How Do Children Represent Pretend Play?

Friedman, O. (2013). How do children represent pretend play? In M. Taylor (Ed.), Oxford handbook of the development of imagination (pp. 186-195). New York: Oxford University Press.

17 Pages Posted: 28 Nov 2013  

Ori Friedman

University of Waterloo - Department of Psychology

Date Written: November 27, 2013

Abstract

How do young children represent pretend play? One possibility is that recognizing and representing pretend play depends on children’s ability to infer the mental states of the person engaged in pretend play (mentalist account). The two dominant alternative possibilities are that children view as a distinctive form of non-representational behavior (behavioral account), and that children represent pretense by temporarily treating objects as though they have fictional or make-believe properties (flagging account). This chapter provides an overview of the debate between these three accounts of pretend play, but then endorses a fourth position according to which children view pretend play as a form of communication, similar in many ways to drawing.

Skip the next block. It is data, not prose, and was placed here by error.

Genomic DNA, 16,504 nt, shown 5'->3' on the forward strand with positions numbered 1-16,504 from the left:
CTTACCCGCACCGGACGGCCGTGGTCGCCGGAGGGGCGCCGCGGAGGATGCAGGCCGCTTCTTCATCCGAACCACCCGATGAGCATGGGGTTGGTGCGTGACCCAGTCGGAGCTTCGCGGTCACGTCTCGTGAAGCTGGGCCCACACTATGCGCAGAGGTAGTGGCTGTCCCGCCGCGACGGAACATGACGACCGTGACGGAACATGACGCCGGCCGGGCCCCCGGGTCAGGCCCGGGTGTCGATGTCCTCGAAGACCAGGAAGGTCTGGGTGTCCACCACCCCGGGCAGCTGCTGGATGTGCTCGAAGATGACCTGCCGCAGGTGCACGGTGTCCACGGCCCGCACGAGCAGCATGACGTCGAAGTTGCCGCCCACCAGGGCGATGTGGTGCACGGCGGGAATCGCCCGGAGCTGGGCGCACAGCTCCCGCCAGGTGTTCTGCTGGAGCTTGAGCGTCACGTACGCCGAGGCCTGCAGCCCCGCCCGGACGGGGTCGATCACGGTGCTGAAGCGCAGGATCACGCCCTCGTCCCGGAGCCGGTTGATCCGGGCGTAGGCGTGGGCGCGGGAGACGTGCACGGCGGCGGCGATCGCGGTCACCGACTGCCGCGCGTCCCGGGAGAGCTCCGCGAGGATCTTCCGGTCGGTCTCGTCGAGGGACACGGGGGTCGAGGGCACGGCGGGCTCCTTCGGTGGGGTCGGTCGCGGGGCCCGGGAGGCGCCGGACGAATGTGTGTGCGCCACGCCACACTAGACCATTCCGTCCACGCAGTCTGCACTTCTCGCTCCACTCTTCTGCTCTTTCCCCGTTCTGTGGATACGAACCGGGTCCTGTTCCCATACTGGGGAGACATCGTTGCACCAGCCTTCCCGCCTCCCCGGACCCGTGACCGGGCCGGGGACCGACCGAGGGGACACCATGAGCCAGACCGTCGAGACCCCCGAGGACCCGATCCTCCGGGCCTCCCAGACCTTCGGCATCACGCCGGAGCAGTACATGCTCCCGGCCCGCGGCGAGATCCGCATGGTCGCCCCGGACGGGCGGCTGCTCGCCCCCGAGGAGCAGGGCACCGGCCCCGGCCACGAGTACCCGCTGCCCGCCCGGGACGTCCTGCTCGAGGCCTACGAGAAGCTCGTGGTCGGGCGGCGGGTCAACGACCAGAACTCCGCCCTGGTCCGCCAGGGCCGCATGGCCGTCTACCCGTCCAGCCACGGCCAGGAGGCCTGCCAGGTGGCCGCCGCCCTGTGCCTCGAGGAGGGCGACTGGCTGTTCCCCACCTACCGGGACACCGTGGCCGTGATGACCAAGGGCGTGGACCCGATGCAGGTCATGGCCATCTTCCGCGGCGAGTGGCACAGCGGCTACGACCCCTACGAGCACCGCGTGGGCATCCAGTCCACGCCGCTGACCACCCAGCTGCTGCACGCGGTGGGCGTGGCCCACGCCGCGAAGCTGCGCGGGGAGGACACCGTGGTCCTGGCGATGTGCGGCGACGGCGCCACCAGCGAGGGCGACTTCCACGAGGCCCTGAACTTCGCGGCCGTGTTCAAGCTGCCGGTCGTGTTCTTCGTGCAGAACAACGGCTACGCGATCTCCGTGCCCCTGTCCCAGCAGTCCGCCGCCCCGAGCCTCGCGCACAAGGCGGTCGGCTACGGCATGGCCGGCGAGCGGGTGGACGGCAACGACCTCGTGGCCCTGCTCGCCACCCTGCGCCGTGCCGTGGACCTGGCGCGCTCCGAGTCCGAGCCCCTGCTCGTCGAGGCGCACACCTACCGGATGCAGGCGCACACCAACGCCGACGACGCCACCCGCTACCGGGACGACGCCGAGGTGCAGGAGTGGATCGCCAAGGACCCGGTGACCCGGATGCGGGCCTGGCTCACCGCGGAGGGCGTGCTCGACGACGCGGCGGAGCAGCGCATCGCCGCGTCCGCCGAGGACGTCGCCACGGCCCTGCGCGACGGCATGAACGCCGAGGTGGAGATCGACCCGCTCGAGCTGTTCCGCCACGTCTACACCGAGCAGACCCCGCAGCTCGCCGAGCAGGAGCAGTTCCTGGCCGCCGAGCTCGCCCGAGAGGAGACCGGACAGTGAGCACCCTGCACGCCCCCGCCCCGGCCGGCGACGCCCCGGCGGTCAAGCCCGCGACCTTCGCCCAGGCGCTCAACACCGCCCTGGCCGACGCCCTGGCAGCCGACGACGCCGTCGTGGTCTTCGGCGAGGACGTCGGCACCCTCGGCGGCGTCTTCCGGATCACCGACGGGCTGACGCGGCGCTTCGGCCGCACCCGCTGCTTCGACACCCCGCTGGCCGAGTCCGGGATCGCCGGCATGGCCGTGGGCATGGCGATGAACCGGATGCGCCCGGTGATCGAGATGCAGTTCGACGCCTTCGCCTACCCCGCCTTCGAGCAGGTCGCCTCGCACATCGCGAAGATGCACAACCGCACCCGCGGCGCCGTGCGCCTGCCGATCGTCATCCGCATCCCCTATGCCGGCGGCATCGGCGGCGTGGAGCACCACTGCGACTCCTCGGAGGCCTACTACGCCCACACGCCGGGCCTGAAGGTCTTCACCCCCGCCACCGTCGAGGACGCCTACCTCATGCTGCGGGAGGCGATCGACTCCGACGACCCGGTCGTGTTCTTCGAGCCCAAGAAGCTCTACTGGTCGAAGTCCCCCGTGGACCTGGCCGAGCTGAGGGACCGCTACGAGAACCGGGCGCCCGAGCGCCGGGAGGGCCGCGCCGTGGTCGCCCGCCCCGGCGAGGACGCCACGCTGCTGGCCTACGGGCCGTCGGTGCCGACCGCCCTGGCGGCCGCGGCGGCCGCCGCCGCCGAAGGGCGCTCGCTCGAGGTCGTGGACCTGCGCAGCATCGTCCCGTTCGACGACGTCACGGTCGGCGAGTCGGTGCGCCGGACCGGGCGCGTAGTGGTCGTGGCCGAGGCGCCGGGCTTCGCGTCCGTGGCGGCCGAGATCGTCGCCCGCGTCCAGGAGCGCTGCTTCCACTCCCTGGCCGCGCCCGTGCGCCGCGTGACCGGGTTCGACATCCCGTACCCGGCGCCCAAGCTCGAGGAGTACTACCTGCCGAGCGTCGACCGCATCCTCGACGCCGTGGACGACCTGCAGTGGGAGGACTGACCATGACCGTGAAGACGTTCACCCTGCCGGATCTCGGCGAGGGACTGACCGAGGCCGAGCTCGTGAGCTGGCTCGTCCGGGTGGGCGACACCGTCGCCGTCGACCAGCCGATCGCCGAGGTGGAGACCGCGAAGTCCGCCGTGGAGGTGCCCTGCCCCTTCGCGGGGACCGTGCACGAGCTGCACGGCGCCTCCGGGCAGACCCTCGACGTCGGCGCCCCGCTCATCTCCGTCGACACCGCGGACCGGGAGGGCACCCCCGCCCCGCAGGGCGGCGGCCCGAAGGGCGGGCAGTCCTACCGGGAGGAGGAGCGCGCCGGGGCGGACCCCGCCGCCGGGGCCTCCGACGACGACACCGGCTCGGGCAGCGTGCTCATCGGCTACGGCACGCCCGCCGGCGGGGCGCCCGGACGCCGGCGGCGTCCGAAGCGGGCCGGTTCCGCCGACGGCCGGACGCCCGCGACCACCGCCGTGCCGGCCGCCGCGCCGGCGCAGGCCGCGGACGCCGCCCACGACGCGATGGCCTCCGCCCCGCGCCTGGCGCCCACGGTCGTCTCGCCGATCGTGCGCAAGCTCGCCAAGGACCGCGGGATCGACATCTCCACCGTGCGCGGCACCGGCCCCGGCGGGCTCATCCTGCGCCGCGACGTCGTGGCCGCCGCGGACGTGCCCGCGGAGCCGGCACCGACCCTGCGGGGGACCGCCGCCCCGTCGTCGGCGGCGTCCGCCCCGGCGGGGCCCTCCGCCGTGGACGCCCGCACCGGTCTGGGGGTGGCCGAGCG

Keywords: cognitive development, communication, concepts, mental states, pretense, representational activity, theory of mind

Suggested Citation

Friedman, Ori, How Do Children Represent Pretend Play? (November 27, 2013). Friedman, O. (2013). How do children represent pretend play? In M. Taylor (Ed.), Oxford handbook of the development of imagination (pp. 186-195). New York: Oxford University Press.. Available at SSRN: https://ssrn.com/abstract=2360484

Ori Friedman (Contact Author)

University of Waterloo - Department of Psychology ( email )

200 University Avenue West
Waterloo, Ontario N2L 3G1
Canada

HOME PAGE: http://www.psychology.uwaterloo.ca/people/faculty/friedman/

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